When you’re dealing with the pain of carpal tunnel syndrome, the last thing you want to worry about is missing time from work. This chronic wrist condition can make doing your job difficult or impossible.
Carpal tunnel syndrome is one of the most common nerve disorders. It affects millions of Americans, with symptoms ranging from irritating aches to debilitating pain.
You may be wondering, “Is carpal tunnel a disability?” The answer may be yes.
If your carpal tunnel symptoms are the result of your job responsibilities, you may be able to file a workers’ compensation claim. Here are the things you need to know when filing a workers’ comp claim for carpal tunnel syndrome.
Carpal tunnel syndrome is a nerve disorder of the wrist that causes pain, numbness, and weakness. The symptoms of carpal tunnel occur mostly in the wrist but can also travel into the hand, fingers, and arm. Carpal tunnel is a common disorder for employees whose jobs require repetitive hand motion, such as office workers, factory workers, and drivers.
If your carpal tunnel syndrome is a result of duties performed at your job, it’s considered an occupational disease or an occupational repetitive strain injury. In this case, you are able to file a workers’ compensation claim.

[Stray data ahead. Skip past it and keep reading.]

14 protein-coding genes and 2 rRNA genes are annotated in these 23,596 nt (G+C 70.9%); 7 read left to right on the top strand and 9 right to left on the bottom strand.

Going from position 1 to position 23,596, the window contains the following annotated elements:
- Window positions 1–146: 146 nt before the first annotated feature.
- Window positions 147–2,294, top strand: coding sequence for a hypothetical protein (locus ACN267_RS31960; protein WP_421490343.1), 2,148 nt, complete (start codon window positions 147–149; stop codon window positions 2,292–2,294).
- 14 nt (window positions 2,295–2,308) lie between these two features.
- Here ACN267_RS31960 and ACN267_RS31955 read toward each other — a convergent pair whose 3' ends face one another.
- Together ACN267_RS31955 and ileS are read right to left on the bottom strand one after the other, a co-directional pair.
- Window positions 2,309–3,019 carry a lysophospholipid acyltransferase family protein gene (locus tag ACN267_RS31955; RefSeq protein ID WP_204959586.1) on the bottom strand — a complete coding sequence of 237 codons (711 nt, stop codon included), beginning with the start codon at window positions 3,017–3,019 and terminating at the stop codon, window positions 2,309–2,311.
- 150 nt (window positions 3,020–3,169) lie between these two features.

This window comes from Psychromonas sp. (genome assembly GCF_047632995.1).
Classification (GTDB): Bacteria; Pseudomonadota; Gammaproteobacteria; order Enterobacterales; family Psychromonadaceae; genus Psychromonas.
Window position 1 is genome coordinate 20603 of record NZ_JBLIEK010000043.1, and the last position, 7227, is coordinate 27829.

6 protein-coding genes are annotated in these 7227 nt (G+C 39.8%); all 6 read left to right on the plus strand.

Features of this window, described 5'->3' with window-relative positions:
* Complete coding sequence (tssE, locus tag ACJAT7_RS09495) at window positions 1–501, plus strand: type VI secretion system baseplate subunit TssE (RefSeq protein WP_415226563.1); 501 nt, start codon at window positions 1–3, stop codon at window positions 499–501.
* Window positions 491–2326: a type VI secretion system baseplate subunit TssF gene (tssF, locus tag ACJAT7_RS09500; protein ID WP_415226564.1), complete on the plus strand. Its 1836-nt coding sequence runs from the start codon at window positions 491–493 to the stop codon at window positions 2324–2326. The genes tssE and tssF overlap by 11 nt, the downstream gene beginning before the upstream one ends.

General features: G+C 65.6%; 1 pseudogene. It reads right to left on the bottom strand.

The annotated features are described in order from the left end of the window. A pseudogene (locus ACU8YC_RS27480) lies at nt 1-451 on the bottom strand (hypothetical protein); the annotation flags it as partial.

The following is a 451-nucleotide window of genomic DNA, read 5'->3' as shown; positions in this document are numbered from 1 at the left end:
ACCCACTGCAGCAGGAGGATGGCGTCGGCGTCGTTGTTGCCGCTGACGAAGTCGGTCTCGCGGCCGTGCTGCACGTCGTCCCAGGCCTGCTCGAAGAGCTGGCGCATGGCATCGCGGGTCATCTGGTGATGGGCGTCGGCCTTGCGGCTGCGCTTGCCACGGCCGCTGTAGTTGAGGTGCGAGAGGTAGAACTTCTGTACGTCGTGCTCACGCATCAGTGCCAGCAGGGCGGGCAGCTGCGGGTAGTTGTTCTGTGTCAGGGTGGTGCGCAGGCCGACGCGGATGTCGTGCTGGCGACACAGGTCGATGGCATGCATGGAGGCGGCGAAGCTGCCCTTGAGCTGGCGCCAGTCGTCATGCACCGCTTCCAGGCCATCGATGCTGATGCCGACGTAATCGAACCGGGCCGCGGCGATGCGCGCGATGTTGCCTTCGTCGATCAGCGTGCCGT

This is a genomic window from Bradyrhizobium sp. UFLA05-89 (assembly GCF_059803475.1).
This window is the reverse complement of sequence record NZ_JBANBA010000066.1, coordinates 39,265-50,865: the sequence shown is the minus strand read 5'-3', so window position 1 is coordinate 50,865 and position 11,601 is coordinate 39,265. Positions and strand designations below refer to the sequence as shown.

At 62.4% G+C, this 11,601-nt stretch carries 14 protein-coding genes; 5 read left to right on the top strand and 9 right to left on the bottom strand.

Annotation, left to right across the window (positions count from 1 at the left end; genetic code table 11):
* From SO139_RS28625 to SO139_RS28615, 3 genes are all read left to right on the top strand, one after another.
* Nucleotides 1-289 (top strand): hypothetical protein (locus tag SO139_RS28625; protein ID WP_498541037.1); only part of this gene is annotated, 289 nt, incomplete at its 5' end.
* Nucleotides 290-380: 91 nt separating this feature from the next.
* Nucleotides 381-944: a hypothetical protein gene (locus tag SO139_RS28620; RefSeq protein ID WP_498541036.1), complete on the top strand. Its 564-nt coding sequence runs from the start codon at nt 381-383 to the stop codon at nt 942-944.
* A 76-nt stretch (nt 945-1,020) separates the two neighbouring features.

Depending on the severity of your symptoms and the response to treatment, your carpal tunnel may be considered a temporary or permanent disability.
It’s important to tell your employer about your carpal tunnel symptoms as soon as possible. Since carpal tunnel syndrome is a progressive disease, you should be able to report when you first started to notice the symptoms.
Your employer should give you the required forms to fill out as well as a list of authorized doctors to visit. Fill out all the required paperwork right away to start receiving treatment and reimbursement as soon as possible.
Be sure to follow all requirements on the forms and meet all deadlines. Failing to do so could put your claim at risk.
The insurance company may try to deny your claim by saying your injury could have occurred outside work. They may ask you to complete an Independent Medical Exam (IME) to evaluate your injuries. In this case, they will likely make you prove the injury is work-related and not caused by outside factors.
Is carpal tunnel a disability? The answer may be yes, but be prepared for the insurance company to put up a fight.
Carpal tunnel syndrome is a common injury for many employees, but since it’s a progressive disease that only gets worse over time, it can be difficult to pinpoint the exact cause. If your job requires you to do repetitive hand motions for long periods of time, chances are your job is the cause of your carpal tunnel syndrome.
A knowledgeable workers’ compensation lawyer will help you navigate the often confusing process of a workers’ compensation claim. An experienced workers’ comp doctor will diagnose and treat your injury and help you get well.
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